Sudan war kills 12 more in Darfur fighting: doctor
Fighting on Sunday between rival Sudanese generals in Darfur killed at least a dozen civilians, said a doctor in the devastated region.
Speaking from the capital of South Darfur state, the doctor said fighting there had led to “a provisional toll of 12 civilians killed in Nyala”.
But the source — speaking anonymously for security reasons — noted that “the violence of the fighting restricts movement” of victims to hospital.
Residents on Saturday had reported battles, shelling and artillery strikes in Nyala.
Darfur, a vast western region on the border with Chad, has witnessed the deadliest violence in the battle for power between army chief Abdel Fattah al-Burhan and his former deputy, Rapid Support Forces paramilitary commander Mohamed Hamdan Daglo.
The United Nations says violence in Darfur has taken an “ethnic dimension” and could constitute “crimes against humanity”.
Daglo’s RSF have their origins in the Janjaweed militias which former strongman Omar al-Bashir unleashed in response to a rebellion by ethnic minorities in Darfur in 2003, drawing charges of genocide, war crimes and crimes against humanity.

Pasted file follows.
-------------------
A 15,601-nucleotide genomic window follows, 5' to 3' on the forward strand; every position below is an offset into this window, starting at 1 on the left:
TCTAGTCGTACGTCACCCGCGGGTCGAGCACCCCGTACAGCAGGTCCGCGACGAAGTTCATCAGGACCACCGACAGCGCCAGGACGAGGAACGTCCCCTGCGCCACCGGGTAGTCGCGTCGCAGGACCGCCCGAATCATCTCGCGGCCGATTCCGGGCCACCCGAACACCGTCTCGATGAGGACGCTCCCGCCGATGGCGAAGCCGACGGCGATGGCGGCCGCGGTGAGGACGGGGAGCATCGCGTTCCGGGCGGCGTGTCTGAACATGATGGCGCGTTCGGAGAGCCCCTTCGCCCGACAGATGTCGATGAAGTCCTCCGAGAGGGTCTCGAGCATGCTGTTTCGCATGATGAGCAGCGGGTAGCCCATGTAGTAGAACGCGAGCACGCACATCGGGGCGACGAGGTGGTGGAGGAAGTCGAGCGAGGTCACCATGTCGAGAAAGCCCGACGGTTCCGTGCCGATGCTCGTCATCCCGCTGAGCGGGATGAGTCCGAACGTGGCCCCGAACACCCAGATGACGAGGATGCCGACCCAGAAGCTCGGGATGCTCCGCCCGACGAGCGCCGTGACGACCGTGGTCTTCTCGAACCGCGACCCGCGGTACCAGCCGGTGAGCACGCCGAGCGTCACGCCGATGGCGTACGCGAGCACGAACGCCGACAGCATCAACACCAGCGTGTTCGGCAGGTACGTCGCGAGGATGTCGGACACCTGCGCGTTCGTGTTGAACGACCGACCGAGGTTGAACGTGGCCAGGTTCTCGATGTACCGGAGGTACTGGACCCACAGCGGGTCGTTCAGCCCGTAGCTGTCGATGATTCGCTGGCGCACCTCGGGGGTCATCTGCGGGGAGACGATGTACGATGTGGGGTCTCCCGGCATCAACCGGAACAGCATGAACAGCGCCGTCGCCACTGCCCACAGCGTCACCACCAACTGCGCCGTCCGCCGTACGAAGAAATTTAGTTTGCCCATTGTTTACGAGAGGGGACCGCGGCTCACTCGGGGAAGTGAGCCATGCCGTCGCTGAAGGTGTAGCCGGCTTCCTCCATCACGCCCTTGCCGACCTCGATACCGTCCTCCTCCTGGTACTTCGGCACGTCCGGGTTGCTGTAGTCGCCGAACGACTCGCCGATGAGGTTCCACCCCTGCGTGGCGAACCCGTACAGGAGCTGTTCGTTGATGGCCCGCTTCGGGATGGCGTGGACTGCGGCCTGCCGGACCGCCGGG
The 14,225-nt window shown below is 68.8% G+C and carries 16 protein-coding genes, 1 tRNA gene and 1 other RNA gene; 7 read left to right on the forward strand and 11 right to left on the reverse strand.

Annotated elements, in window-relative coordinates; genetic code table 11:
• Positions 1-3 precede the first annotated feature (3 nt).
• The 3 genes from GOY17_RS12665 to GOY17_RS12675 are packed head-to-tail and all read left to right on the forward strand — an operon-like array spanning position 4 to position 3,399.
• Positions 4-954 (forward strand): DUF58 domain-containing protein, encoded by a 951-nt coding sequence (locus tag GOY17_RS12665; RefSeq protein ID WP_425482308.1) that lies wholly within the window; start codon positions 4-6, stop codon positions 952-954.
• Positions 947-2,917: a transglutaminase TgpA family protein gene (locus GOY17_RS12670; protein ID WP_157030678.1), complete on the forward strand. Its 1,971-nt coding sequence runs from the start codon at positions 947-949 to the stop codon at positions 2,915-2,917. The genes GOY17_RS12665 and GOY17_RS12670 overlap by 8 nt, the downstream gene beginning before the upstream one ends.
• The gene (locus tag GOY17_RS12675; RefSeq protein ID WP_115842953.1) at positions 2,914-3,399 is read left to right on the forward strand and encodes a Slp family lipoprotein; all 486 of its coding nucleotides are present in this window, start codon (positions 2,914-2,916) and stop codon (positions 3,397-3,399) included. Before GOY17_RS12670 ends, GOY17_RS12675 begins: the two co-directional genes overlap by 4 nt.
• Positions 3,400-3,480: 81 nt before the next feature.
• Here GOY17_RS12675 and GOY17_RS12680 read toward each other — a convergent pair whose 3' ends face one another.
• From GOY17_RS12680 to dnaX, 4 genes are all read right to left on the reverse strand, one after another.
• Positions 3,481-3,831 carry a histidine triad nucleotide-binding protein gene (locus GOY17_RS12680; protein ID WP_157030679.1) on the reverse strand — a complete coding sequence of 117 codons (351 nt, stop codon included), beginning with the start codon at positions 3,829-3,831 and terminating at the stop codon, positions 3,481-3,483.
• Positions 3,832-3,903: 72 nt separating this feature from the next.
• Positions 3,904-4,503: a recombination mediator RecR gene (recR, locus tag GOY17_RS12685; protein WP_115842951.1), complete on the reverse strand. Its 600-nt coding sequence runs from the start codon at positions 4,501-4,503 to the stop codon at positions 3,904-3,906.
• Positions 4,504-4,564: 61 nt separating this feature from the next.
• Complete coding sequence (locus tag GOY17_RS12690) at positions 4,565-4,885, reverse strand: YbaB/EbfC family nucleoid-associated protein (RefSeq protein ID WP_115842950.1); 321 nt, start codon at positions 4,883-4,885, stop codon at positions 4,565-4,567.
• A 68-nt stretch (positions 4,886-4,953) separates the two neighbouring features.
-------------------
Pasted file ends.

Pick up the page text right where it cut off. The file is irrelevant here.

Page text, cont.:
Nearly 2,800 people have been killed in Sudan since battles began in the capital Khartoum on April 15, according to a new toll from the Armed Conflict Location and Event Data Project.
Almost two million others have been displaced within the country, and roughly 600,000 have fled over Sudan’s borders, the International Organization for Migration said.
The UN on Saturday urged “immediate action” to stop the killings of people fleeing El Geneina, the West Darfur state capital, by Arab militias aided by the paramilitaries.
Up to 1,100 people have been killed in El Geneina, the United States State Department said in mid-June.
Bodies have been left lying in the streets, including several that appeared to be face down together on a dirt road. Shops have been ripped open by looters.
– ‘Rockets are falling’ –
In the chaos, families try to avoid bullets on the 30-kilometre (18-mile) journey to neighbouring Chad — where more than 155,000 have taken refuge.
Across the border in Adre, refugees gather under tarpaulins stretched over branches, and form long lines to collect food and water.
Aid has reached at least 2.8 million people in Sudan, the UN said, but agencies report major hurdles to their work, from visas for foreign humanitarians to securing safe corridors.
International donors pledged $1.5 billion in aid at a conference in Geneva last week — less than half the estimated needs for Sudan and its affected neighbours.
The United States, which along with Saudi Arabia sought to mediate between the warring sides and ensure humanitarian aid can reach those in need, said Thursday it had put its efforts on hold.
Outside of Darfur, the capital Khartoum has been the war’s main battleground. The armed forces have stepped up air raids there, while RSF artillery targets army and police bases.
Residents who remain in the city are suffering electricity and water shortages.
On Sunday, several of them reported artillery fire in the south of the city, and fighting elsewhere.
“Rockets are falling on the houses,” a witness in Khartoum’s twin city of Omdurman told AFP.